Dow leaps 93 points Nasdaq hits 2,000; Apple shares jump on earnings surprise; Kodak up $4.50 more


NEW YORK -- U.S. stocks rose yesterday in a session of milestones, as the Nasdaq composite index crossed 2,000 and the Dow Jones industrial average closed above 9,300.

Apple Computer Inc., SBC Communications Inc. and other companies reporting better-than-expected profits led the gains.

The Dow industrials climbed 93.72 to a record 9,328.19. The Standard & Poor's 500 index gained 9.18 to a record 1,183.99. The Nasdaq, packed with computer industry shares, climbed 6.02 to 2,000.56, a seventh straight high.

The S&P; returned an average of 30 percent from 1995 to 1997. So far in 1998, the large-stock barometer is up 23 percent with dividends reinvested.

The Nasdaq is 28 percent higher, and up nearly 17 percent in just a month.

Among other broad indexes, the Russell 2,000 index of small capitalization stocks rose 1.66 to 463.64; the Wilshire 5,000 index jumped 2.09 to a record 11,086.69; the American Stock Exchange composite index gained 1.42 to 731.81; and the S&P; 400 midcap index added 2.04 to 374.23.

The Sun-Bloomberg Maryland index, which tracks the top 100 Maryland stocks by market valuation, gained 1.25 to 234.59.

Advancers outnumbered decliners by a 17-to-12 margin on the New York Stock Exchange, in trading of 678 million shares.

Apple Computer, which has been struggling to survive, rose $3.0625 to $37.50 after reporting higher earnings for a third straight quarter, trouncing forecasts. Profit was 50 cents a diluted share, 17 cents higher than the average estimate.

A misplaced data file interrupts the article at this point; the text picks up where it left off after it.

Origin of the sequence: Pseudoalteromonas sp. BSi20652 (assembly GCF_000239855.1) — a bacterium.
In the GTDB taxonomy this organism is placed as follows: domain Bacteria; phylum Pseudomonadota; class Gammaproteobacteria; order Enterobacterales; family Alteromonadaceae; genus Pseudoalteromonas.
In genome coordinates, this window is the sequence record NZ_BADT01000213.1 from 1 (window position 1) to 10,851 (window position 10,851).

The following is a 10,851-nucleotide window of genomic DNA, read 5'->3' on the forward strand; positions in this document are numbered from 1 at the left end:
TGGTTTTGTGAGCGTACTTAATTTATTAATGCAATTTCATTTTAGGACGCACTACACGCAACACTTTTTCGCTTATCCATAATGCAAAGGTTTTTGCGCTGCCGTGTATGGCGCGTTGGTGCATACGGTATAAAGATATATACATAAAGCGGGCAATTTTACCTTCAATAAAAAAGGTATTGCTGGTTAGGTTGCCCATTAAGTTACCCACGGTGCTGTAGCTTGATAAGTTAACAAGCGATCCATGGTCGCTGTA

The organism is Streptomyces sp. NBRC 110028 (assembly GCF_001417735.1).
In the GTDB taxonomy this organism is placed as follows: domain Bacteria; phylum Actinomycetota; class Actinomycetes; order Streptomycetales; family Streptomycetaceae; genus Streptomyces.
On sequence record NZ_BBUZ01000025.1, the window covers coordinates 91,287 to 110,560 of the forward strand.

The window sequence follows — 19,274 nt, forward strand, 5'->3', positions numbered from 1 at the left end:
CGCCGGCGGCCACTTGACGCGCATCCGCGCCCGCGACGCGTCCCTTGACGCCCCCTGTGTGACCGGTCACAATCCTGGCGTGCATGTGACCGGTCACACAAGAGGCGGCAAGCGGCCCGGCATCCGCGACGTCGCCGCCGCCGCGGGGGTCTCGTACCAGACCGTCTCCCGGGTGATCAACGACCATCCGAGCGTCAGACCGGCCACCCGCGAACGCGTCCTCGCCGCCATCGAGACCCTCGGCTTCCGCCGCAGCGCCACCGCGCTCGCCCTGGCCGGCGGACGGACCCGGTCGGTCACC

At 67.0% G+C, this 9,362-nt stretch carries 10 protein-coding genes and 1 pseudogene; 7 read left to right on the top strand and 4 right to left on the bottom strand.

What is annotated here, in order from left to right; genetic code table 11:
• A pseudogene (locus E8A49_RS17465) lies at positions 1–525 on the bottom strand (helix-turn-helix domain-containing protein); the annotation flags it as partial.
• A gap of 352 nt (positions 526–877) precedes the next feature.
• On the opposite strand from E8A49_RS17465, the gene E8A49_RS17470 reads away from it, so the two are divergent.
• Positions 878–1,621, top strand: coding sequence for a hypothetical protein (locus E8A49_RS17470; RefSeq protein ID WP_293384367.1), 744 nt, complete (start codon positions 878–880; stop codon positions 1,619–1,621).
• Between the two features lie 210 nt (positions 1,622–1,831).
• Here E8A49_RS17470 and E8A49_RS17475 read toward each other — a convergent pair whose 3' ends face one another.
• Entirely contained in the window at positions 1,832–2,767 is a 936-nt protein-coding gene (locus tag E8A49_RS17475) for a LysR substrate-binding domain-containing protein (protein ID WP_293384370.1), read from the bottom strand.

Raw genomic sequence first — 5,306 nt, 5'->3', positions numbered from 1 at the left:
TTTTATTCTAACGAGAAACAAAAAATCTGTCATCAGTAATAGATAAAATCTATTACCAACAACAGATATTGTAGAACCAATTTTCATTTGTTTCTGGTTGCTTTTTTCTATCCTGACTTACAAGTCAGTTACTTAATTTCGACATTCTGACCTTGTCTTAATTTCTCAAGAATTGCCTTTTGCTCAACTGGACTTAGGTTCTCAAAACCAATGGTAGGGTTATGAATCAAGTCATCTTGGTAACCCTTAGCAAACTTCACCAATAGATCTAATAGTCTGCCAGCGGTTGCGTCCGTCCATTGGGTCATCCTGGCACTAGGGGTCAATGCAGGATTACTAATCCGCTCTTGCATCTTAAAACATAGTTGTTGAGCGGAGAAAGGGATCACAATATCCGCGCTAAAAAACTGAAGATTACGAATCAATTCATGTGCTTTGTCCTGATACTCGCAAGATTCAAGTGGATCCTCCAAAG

Eastman Kodak Co. which blind-sided analysts Wednesday with better-than-expected earnings, led the Dow's advance, soaring $4.50 to $87. The world's largest photography company has rallied 18 percent in two days.

Microsoft Corp. closed unchanged at $117.375. The No. 1

personal computer software company reported earnings of 50 cents a diluted share after the session ended, 2 cents above expectations.

Microsoft's archrival, Sun Microsystems Inc., also beat the average forecast by 2 cents a share, in a report released after exchanges closed. Sun, which makes machines that run computer networks, said fiscal fourth-quarter profit rose 21 percent, buoyed by stronger sales.

Telephone shares gained after SBC, formerly Southwestern Bell Corp., said earnings rose 20 percent, topping analysts' estimates. SBC gained $1.125 to $40.75; Ameritech Corp. climbed $2 to $49.75; and Bell Atlantic Corp. rose 43.75 cents to $45.25.

Tellabs Inc., which makes equipment to transmit data, video and voice signals, jumped $6.0625 to $84.75 after reporting earnings of 63 cents a share, beating the 42- cent average forecast.

Drug stocks, viewed as consistent growers and havens, led the S&P; 500's advance. Merck & Co. rallied $2 to $138.625; Pfizer Inc. gained $1.8125 to $117; and Schering-Plough Corp. climbed $2.875 to $105.50.

Walt Disney Co. fell 6.25 cents to $39.3125 after Jill Krutick at Salomon Smith Barney lowered her investment opinion on the entertainment company.

Coca-Cola Co. fell 6.25 cents to $87.1875. The world's largest soda company reported earnings that met forecasts, but Lehman Brothers analyst Michael Branca lowered his rating to outperform from buy because the stock is expensive, he said. The stock has risen 62 percent since Oct. 27.

AMR, American Airlines' parent, fell for a second day, down $5 to $78.50, after reporting profit of $2.30 a diluted share, better than analysts expected. Still, Donaldson, Lufkin & Jenrette Inc. analyst James Higgins downgraded the stock amid concern that investors will turn against it.

Delta Air Lines Inc. fell $1.625 to $135.50 after reporting that its earnings rose 20 percent. That topped expectations, but nTC disappointed investors who had hoped that Delta would beat even the most optimistic forecast.

Pub Date: 7/17/98

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